Jerry believed doing nothing while injustice was going on meant you were OK with it. And he and his brothers were never OK with it. I can’t help but wonder what they would do today.
The next meeting of the Neighborhood Convention is Tuesday, March 7, at 11 am at the Federated Church, 45 South Summer Street, in Edgartown. The Rev. Sharon Eckhardt will conduct the worship service, and the program, presented by Ann Smith and Nancy Blank, is titled “Featherstone for the Arts and for Fun.” Bring a bag lunch; dessert and beverages will be provided. For more information, call Mary-Jean Miner at 508-696-8589.
The First Baptist Church in Vineyard Haven hosts its annual St. Patrick’s Day corned beef and cabbage dinner on Saturday, March 11, at 6 pm. It’s a full-on feast with corned beef, cabbage, Irish soda bread, potatoes, carrots, and your choice of desserts and beverages. Tickets and advance reservations can be made by calling 508-693-1539, or you can purchase a ticket at the door.
Monday, March 6, the Martha’s Vineyard Hebrew Center hosts “Climate Progress in an Alternative-Facts Era” at 7:15 pm. Phil Duffy, a senior advisor and policy analyst in the Obama administration, and State Rep. Dylan Fernandes, along with Richard Andre, president and founding director of Vineyard Power, will be presenting. The event is sponsored by the Woods Hole Research Center (WHRC) and the MVHC Social Action Committee.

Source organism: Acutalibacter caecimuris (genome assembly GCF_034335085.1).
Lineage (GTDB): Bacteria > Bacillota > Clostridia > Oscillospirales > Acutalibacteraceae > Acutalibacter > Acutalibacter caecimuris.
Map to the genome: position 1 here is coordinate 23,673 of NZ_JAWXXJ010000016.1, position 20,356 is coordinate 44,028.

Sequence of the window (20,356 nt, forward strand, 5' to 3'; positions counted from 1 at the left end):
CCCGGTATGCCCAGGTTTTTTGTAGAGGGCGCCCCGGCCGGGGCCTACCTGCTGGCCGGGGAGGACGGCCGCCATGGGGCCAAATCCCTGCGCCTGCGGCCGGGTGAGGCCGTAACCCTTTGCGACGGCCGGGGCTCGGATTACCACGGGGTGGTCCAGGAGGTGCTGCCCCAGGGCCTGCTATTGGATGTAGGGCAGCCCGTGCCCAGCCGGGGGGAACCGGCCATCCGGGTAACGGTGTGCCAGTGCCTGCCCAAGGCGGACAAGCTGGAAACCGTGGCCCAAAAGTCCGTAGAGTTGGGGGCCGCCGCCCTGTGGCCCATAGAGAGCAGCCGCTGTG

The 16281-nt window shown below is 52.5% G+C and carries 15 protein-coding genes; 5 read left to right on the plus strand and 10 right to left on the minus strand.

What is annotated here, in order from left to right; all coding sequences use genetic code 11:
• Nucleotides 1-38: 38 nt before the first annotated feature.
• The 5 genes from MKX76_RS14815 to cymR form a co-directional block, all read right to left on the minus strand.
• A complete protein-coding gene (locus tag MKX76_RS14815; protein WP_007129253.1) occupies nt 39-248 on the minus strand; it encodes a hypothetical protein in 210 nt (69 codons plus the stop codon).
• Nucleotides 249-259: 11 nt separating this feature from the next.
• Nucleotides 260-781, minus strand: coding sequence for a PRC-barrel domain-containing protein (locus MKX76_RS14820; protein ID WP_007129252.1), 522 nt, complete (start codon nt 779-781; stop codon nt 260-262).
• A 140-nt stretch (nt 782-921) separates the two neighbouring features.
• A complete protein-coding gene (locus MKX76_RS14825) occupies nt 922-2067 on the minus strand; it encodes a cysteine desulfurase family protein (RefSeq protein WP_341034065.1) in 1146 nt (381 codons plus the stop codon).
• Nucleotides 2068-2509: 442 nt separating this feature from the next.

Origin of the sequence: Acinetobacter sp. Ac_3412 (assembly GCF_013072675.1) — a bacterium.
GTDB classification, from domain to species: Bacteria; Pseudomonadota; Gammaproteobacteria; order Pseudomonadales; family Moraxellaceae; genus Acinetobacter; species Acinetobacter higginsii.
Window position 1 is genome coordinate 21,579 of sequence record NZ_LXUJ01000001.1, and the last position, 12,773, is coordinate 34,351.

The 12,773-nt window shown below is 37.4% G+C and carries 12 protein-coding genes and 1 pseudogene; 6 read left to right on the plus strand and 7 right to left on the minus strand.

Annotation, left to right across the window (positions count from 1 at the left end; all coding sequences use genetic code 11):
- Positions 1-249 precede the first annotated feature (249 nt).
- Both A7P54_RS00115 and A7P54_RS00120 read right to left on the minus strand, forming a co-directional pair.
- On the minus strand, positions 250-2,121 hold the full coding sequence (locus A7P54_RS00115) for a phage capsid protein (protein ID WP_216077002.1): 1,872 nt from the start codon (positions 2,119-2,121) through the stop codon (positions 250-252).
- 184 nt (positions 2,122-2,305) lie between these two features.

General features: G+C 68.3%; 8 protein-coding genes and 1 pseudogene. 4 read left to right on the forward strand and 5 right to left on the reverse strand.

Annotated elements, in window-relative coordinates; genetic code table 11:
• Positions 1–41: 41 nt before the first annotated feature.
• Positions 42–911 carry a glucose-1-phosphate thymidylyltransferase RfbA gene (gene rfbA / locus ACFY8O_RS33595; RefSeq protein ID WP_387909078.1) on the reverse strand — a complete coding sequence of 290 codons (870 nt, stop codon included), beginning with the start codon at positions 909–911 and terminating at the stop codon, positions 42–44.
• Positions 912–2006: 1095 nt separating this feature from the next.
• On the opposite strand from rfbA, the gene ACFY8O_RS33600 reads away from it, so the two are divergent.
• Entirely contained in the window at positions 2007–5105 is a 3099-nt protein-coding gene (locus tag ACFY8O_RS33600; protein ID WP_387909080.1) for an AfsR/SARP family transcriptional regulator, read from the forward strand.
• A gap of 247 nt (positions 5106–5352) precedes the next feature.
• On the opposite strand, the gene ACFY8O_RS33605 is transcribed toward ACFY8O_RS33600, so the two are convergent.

The Chilmark Church adult study group will read and discuss “Rebirthing God: Christianity’s Struggle for New Beginnings” by John Philip Newell
on the Sundays during Lent. The group meets for study and conversation at 10:15 am on Sunday mornings following worship, which occurs from 9 to 10 am.
Beginning Sunday, March 5, Jim Norton will lead a six-week Lenten book discussion at 9 am at Grace Church in Vineyard Haven. The discussion falls between the two Sunday services, 8 am and 10 am. The three works Mr. Norton cites address the world today, engulfed in disorder, suffering, violence, and fear, he writes in a press release: “The selection of materials for this discussion program has also been informed by the recent, unexpected death of Father Brian Murdoch, who would describe himself as called home by God, which has left us disappointed, desolate, and confused.”
The readings he will explore for Lent are the Book of Job in the Bible and a modern commentary on Job by Carl Jung, his “Answer to Job.” To add to these, Mr. Norton has chosen an essay that brings the two together with illustrations of the Book of Job by the English artist William Blake. The article is titled “Jung, William Blake, and Our Answer to Job,” by David Hiles, a professor at De Montfort University.
Don’t forget, during Lent, St. Augustine’s Church offers Stations of the Cross on Fridays at 6 pm.